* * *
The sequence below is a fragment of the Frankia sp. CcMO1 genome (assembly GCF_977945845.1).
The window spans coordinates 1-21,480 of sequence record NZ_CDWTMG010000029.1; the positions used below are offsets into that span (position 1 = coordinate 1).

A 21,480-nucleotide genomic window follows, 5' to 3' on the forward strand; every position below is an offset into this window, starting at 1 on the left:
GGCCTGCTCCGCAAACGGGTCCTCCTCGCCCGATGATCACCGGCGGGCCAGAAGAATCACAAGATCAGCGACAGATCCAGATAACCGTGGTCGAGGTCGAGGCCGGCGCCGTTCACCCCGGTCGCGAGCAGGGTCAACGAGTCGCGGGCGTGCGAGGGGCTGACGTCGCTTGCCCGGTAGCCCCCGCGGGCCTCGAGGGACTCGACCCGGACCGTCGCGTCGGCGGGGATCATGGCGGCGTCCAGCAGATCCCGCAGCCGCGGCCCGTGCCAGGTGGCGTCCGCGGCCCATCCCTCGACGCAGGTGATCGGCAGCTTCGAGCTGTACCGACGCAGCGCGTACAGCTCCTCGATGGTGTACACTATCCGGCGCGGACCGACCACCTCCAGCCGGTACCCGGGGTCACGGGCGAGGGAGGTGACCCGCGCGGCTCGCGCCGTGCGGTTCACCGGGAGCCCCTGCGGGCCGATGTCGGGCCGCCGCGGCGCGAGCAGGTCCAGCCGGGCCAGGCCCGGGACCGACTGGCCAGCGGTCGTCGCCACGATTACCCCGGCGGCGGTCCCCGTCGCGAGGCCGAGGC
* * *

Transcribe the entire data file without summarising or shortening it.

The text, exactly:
The sequence below is a fragment of the Frankia sp. CcMO1 genome (assembly GCF_977945845.1).
The window spans coordinates 1-21,480 of sequence record NZ_CDWTMG010000029.1; the positions used below are offsets into that span (position 1 = coordinate 1).

A 21,480-nucleotide genomic window follows, 5' to 3' on the forward strand; every position below is an offset into this window, starting at 1 on the left:
GGCCTGCTCCGCAAACGGGTCCTCCTCGCCCGATGATCACCGGCGGGCCAGAAGAATCACAAGATCAGCGACAGATCCAGATAACCGTGGTCGAGGTCGAGGCCGGCGCCGTTCACCCCGGTCGCGAGCAGGGTCAACGAGTCGCGGGCGTGCGAGGGGCTGACGTCGCTTGCCCGGTAGCCCCCGCGGGCCTCGAGGGACTCGACCCGGACCGTCGCGTCGGCGGGGATCATGGCGGCGTCCAGCAGATCCCGCAGCCGCGGCCCGTGCCAGGTGGCGTCCGCGGCCCATCCCTCGACGCAGGTGATCGGCAGCTTCGAGCTGTACCGACGCAGCGCGTACAGCTCCTCGATGGTGTACACTATCCGGCGCGGACCGACCACCTCCAGCCGGTACCCGGGGTCACGGGCGAGGGAGGTGACCCGCGCGGCTCGCGCCGTGCGGTTCACCGGGAGCCCCTGCGGGCCGATGTCGGGCCGCCGCGGCGCGAGCAGGTCCAGCCGGGCCAGGCCCGGGACCGACTGGCCAGCGGTCGTCGCCACGATTACCCCGGCGGCGGTCCCCGTCGCGAGGCCGAGGC